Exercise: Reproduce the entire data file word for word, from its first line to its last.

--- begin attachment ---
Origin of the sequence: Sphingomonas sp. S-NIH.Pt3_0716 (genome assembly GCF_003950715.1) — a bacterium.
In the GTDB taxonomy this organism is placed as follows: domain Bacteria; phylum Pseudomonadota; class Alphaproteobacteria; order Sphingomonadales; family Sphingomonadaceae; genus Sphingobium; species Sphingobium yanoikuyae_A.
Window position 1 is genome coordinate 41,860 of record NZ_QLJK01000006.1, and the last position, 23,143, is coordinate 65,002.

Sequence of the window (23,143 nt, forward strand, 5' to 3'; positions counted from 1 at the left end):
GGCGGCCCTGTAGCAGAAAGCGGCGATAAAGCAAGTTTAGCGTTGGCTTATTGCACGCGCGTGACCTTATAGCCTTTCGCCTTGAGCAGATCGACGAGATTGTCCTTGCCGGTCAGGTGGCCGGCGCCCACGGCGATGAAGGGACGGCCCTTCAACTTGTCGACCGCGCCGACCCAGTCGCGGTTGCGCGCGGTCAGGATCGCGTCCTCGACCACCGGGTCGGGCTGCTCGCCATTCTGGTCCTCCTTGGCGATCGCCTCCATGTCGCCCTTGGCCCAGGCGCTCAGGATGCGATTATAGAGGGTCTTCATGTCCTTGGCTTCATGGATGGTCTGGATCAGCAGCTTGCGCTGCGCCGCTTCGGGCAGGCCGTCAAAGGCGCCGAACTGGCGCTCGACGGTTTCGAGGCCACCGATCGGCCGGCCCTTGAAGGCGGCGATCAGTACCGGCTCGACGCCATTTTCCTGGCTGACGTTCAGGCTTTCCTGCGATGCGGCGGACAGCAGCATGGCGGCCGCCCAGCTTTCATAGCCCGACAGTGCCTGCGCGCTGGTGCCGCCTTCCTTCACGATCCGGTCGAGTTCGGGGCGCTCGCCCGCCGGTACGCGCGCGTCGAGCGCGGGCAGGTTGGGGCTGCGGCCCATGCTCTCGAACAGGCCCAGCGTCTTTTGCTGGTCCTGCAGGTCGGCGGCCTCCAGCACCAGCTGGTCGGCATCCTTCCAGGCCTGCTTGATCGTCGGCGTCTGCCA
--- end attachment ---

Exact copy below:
Origin of the sequence: Sphingomonas sp. S-NIH.Pt3_0716 (genome assembly GCF_003950715.1) — a bacterium.
In the GTDB taxonomy this organism is placed as follows: domain Bacteria; phylum Pseudomonadota; class Alphaproteobacteria; order Sphingomonadales; family Sphingomonadaceae; genus Sphingobium; species Sphingobium yanoikuyae_A.
Window position 1 is genome coordinate 41,860 of record NZ_QLJK01000006.1, and the last position, 23,143, is coordinate 65,002.

Sequence of the window (23,143 nt, forward strand, 5' to 3'; positions counted from 1 at the left end):
GGCGGCCCTGTAGCAGAAAGCGGCGATAAAGCAAGTTTAGCGTTGGCTTATTGCACGCGCGTGACCTTATAGCCTTTCGCCTTGAGCAGATCGACGAGATTGTCCTTGCCGGTCAGGTGGCCGGCGCCCACGGCGATGAAGGGACGGCCCTTCAACTTGTCGACCGCGCCGACCCAGTCGCGGTTGCGCGCGGTCAGGATCGCGTCCTCGACCACCGGGTCGGGCTGCTCGCCATTCTGGTCCTCCTTGGCGATCGCCTCCATGTCGCCCTTGGCCCAGGCGCTCAGGATGCGATTATAGAGGGTCTTCATGTCCTTGGCTTCATGGATGGTCTGGATCAGCAGCTTGCGCTGCGCCGCTTCGGGCAGGCCGTCAAAGGCGCCGAACTGGCGCTCGACGGTTTCGAGGCCACCGATCGGCCGGCCCTTGAAGGCGGCGATCAGTACCGGCTCGACGCCATTTTCCTGGCTGACGTTCAGGCTTTCCTGCGATGCGGCGGACAGCAGCATGGCGGCCGCCCAGCTTTCATAGCCCGACAGTGCCTGCGCGCTGGTGCCGCCTTCCTTCACGATCCGGTCGAGTTCGGGGCGCTCGCCCGCCGGTACGCGCGCGTCGAGCGCGGGCAGGTTGGGGCTGCGGCCCATGCTCTCGAACAGGCCCAGCGTCTTTTGCTGGTCCTGCAGGTCGGCGGCCTCCAGCACCAGCTGGTCGGCATCCTTCCAGGCCTGCTTGATCGTCGGCGTCTGCCA